If you could not tell from Professor Snape’s secret fondness for the jazzy (or saucy) number, A Cauldron Full of Hot, Strong Love, or Nearly Headless Nick’s penchant for waltzes, music is very much part of the everyday fabric of wizarding life. Just as how a sequence of rhyming couplets can rouse a team’s fighting spirit before Quidditch or lull Fluffy the three-headed dog to sleep, the simple medium of a song can stir emotions and unite disparate factions far more effectively than any charm or spell.
Few musicians have been able to hit the emotional jugular as triumphantly as the award-winning French composer Alexandre Desplat, who produced standout scores befitting the magical world by eschewing a lazy Susan of fixed formulas. This month, the climactic showdown between good and evil that escalated into an all-out war in Deathly Hallows Part 2 will be played on a 40ft HD screen, accompanied by the Vancouver Symphony Orchestra at the Orpheum concert hall.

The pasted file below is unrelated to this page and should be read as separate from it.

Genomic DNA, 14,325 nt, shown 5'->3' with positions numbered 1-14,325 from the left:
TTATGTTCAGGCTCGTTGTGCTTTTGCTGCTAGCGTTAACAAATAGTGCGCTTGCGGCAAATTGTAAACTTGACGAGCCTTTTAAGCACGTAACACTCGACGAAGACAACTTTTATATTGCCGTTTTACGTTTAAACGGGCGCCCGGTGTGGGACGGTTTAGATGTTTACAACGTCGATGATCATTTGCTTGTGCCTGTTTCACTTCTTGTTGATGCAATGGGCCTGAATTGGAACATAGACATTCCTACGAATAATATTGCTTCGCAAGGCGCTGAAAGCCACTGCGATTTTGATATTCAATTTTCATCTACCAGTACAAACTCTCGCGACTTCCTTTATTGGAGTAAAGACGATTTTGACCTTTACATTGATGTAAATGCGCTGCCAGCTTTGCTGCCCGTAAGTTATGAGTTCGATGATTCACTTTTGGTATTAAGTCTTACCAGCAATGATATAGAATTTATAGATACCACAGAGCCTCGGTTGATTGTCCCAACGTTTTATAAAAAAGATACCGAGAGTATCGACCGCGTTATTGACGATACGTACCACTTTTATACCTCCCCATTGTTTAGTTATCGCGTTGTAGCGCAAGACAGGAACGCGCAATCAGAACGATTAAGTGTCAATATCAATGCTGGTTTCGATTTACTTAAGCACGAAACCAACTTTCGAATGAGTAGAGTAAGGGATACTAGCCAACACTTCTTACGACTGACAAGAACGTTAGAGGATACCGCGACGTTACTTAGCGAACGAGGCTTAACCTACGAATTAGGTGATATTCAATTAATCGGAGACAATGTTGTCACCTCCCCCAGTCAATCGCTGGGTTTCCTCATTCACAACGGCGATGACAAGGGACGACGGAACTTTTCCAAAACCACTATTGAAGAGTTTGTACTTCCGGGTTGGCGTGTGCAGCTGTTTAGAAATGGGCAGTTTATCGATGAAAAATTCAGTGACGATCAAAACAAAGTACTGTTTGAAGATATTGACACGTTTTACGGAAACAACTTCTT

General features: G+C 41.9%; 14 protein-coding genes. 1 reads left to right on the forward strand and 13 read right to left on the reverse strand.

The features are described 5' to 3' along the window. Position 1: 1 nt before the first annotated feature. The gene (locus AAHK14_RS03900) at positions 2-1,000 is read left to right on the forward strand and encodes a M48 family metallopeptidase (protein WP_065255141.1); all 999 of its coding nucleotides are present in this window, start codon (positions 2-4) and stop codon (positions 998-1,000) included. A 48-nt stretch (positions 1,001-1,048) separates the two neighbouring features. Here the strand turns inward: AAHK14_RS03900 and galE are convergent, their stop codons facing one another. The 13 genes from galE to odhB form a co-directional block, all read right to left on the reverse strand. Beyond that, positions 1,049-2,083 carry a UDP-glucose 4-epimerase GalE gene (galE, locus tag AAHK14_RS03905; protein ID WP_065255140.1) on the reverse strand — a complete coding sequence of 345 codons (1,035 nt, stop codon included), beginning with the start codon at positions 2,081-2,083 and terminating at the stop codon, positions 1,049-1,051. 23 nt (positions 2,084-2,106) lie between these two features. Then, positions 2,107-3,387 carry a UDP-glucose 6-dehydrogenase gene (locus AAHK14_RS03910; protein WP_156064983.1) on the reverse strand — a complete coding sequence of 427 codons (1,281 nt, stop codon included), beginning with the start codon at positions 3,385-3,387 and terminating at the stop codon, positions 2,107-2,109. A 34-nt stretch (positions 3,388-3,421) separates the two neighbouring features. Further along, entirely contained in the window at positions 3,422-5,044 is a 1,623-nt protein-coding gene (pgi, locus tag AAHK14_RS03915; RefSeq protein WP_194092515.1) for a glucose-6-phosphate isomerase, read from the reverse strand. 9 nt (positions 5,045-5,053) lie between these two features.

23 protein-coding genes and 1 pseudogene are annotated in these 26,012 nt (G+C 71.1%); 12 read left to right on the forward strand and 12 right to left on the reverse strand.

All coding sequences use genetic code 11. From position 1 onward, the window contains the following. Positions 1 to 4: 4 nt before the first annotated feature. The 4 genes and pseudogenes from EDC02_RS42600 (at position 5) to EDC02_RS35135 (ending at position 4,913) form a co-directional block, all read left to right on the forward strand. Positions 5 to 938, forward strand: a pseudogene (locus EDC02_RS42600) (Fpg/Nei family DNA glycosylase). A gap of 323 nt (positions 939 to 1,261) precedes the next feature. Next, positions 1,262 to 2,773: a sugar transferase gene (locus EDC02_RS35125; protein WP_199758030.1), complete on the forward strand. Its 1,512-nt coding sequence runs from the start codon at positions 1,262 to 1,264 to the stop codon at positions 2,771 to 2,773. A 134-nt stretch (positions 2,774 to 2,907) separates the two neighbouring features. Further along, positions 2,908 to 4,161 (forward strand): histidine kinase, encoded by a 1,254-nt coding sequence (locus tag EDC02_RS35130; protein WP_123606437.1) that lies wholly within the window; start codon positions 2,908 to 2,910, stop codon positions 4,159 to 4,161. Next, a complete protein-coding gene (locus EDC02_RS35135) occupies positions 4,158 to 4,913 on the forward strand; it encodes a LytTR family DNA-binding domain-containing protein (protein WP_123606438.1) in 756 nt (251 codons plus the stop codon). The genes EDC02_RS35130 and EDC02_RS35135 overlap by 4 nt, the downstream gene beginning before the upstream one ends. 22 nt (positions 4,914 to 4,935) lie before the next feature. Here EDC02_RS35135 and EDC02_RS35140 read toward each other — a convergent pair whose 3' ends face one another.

You could mount the latest Firebolt and take in the sweeping view of the Scottish Highlands below but let’s be Sirius — nothing beats jumping aboard Hogwarts Express, the crimson-red train on which The Boy Who Lived met his life-long comrades and nemesis Draco Malfoy.
Scotland’s Jacobite Steam Train — the same company that provided the actual steam engine and carriages in the cinematic franchise — runs along the West Highland Railway from Fort William to fishing village Mallaig, and passes the Glenfinnan Viaduct where Harry and Ron famously caught up in a flying car. Setting off from Fort William, the 84-mile-long round trip lasts about four hours.
With your eagle eye, spot locations such as Loch Shiel (known as the Black Lake in Prisoner of Azkaban and Half-Blood Prince), Rannoch Moor (where Death Eaters attacked the train in the film’s first instalment) and Loch Eilt (Dumbledore’s resting place). Although the train has been operating as a tourist attraction since the 1980s, passengers are still thrilled by the 1950s décor that is a nod to the traditional great British railway trips of yesteryear. Not just one for Potter diehards, the Jacobite route appeals to those who fancy fish and chips with a view over the harbour, or a tour around the Ben Nevis whisky distillery to see how the spirit is made.